Health Benefits

What’s New and Beneficial about Extra Virgin Olive Oil ?
The quality of olive oil production—especially the stage of pressing—really does make a difference when it comes to health benefits. Recent studies have compared the anti-inflammatory benefits of extra virgin olive oil (EVOO) obtained from the first pressing of the oil to the anti-inflammatory benefits of virgin olive oils (non-EVOO) obtained from later pressings. What researchers found was an ability of EVOO to lower inflammatory markers in the blood when non-EVOOs were unable to do so. (Study measurements included blood levels of thromboxane A2, or TXA2, and leukotriene B2, or LBT2.) This ability of extra virgin olive oil to help protect against unwanted inflammation is not surprising, since EVOO is known to contain stronger concentrations of phytonutrients (especially polyphenols) that have well-known anti-inflammatory properties.
Mediterranean Diet studies have long associated olive oil intake with decreased risk of heart disease. However, a recent group of studies has provided us with a fascinating explanation of olive oil’s cardioprotective effect. One of the key polyphenols in olive oil—hydroxytyrosol (HT)—helps protect the cells that line our blood vessels from being damaged by overly reactive oxygen molecules. HT helps protect the blood vessel cells by triggering changes at a genetic level. The genetic changes triggered by HT help the blood vessel cells to enhance their antioxidant defense system. In other words, olive oil supports our blood vessels not only by providing antioxidants like like vitamin E and beta-carotene. Olive oil also provides our blood vessels with unique molecules like HT that actually work at a genetic level to help the cellular walls of the blood vessels remain strong.
Olive oil has long been recognized for its unusual fat content. This plant oil is one of the few widely used culinary oils that contains about 75% of its fat in the form of oleic acid (a monounsaturated, omega-9 fatty acid). In terms of monounsaturated fat, the closest common culinary oil to olive is canola oil, with about 60% of its fat coming in monounsaturated form. By contrast, the fat in soybean oil in only 50-55% monounsaturated; in corn oil, it’s about 60%; in sunflower oil, about 20%; and in safflower oil, only 15%. When diets low in monounsaturated fat are altered to increase the monounsaturated fat content (by replacing other oils with olive oil), research study participants tend to experience a significant decrease in their total blood cholesterol, LDL cholesterol, and LDL:HDL ratio. Recent research studies have taken these heart-healthy effects of olive oil one step further. Olive oil’s monounsaturated fat content (specifically, its high level of oleic acid) has now been determined to be a mechanism linking olive oil intake to decreased blood pressure. Researchers believe that the plentiful amount of oleic acid in olive oil gets absorbed into the body, finds its way into cell membranes, changes signaling patterns at a cell membrane level (specifically, altering G-protein associated cascades) and thereby lowers blood pressure. To our knowledge, this is the first time that the monounsaturated fat content of olive oil has been linked not only to cholesterol reduction, but also to reduction of blood pressure.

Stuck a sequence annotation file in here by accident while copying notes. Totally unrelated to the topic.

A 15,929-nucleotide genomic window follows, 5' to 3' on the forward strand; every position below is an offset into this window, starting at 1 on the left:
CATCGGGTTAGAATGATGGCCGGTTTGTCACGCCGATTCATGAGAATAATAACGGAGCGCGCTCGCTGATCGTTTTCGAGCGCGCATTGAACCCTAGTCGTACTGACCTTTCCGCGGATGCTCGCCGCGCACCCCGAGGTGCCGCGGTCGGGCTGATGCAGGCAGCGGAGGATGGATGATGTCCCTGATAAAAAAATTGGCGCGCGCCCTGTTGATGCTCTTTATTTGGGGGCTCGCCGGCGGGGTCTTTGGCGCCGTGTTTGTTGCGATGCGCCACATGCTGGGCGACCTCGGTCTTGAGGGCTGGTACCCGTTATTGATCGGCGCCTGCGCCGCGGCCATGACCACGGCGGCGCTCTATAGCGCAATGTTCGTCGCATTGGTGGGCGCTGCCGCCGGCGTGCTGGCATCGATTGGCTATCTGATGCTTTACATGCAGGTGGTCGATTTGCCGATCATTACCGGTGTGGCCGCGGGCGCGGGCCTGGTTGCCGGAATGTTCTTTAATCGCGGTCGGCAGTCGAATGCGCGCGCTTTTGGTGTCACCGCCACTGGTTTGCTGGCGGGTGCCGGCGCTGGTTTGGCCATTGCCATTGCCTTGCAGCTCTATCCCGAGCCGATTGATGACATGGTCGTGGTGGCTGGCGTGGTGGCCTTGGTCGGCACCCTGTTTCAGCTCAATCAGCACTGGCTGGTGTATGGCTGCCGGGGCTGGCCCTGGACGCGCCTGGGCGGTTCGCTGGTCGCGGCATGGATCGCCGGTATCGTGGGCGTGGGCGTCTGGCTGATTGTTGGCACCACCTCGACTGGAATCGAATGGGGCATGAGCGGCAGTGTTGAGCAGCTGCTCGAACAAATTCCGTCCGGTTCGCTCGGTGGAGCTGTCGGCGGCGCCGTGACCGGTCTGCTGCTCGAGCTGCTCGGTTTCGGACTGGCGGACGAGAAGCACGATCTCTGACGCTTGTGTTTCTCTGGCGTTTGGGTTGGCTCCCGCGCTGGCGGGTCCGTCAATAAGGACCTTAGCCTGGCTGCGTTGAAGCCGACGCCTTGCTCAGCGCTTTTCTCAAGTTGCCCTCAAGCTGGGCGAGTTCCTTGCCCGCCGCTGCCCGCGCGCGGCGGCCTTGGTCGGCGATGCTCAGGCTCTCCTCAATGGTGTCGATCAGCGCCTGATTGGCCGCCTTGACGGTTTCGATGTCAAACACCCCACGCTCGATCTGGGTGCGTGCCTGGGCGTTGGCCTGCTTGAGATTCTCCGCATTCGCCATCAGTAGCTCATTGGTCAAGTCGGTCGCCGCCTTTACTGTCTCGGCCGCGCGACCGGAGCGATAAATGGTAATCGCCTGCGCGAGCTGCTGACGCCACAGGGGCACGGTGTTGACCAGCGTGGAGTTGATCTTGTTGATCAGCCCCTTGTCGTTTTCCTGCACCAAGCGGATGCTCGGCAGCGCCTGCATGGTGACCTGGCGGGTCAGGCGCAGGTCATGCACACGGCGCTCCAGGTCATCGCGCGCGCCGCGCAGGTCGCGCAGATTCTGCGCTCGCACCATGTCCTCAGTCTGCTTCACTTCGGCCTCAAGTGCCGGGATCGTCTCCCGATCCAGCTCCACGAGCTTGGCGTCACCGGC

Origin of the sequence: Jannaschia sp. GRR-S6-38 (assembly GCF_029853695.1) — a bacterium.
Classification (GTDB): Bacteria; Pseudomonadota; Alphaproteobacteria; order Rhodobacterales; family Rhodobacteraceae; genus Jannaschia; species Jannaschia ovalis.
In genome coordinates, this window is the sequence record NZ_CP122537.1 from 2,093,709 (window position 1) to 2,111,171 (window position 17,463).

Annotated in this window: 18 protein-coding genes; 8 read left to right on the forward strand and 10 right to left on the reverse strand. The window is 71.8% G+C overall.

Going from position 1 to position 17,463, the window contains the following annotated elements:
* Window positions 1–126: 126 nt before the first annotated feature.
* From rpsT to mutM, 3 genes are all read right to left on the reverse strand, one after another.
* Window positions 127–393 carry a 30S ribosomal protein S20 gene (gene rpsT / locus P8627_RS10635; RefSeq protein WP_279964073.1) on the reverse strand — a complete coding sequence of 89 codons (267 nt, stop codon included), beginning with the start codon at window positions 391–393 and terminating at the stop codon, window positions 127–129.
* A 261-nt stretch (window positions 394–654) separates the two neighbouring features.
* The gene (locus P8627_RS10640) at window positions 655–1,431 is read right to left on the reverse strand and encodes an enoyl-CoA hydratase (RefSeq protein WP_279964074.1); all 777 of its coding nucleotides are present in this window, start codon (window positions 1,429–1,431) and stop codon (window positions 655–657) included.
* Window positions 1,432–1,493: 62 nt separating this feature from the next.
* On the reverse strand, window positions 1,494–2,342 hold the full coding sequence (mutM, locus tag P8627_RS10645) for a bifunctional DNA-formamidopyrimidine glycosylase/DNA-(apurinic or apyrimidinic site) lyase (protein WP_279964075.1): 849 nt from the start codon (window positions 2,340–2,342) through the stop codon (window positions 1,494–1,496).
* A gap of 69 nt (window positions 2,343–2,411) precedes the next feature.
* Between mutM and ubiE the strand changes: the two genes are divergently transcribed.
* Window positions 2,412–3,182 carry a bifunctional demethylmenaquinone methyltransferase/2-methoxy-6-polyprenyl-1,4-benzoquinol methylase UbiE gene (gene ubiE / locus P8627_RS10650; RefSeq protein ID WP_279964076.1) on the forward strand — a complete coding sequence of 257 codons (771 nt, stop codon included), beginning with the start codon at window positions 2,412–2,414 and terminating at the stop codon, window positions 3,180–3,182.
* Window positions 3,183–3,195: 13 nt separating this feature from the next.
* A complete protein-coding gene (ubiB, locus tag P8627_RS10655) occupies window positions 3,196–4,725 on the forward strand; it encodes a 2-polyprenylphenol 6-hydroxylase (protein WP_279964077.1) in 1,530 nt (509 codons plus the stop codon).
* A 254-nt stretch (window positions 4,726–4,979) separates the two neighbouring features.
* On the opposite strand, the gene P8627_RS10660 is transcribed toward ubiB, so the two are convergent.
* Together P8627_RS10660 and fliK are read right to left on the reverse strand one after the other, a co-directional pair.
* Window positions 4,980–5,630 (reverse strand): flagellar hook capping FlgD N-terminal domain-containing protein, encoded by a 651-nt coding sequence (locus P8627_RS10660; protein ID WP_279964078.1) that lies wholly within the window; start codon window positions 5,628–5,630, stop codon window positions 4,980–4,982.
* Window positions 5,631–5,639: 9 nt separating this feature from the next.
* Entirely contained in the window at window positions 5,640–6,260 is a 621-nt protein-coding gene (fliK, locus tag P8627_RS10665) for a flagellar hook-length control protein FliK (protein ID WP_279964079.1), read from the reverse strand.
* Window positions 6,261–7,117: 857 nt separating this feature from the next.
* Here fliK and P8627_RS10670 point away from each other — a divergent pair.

Cancer prevention has been one of the most active areas of olive oil research, and the jury is no longer out on the health benefits of olive oil with respect to cancer. Twenty-five studies on olive oil intake and cancer risk—including most of the large-scale human studies conducted up through the year 2010—have recently been analyzed by a team of researchers at the Mario Negri Institute for Pharmacological Research Institute in Milan, Italy. Firmly established by this research team were the risk-reducing effects of olive oil intake with respect to cancers of the breast, respiratory tract, upper digestive tract and, to a lesser extent, lower digestive tract (colorectal cancers). These anti-cancer benefits of olive oil became most evident when the diets of routine olive oil users were compared with the diets of individuals who seldom used olive oil and instead consumed diets high in saturated added fat, especially butter.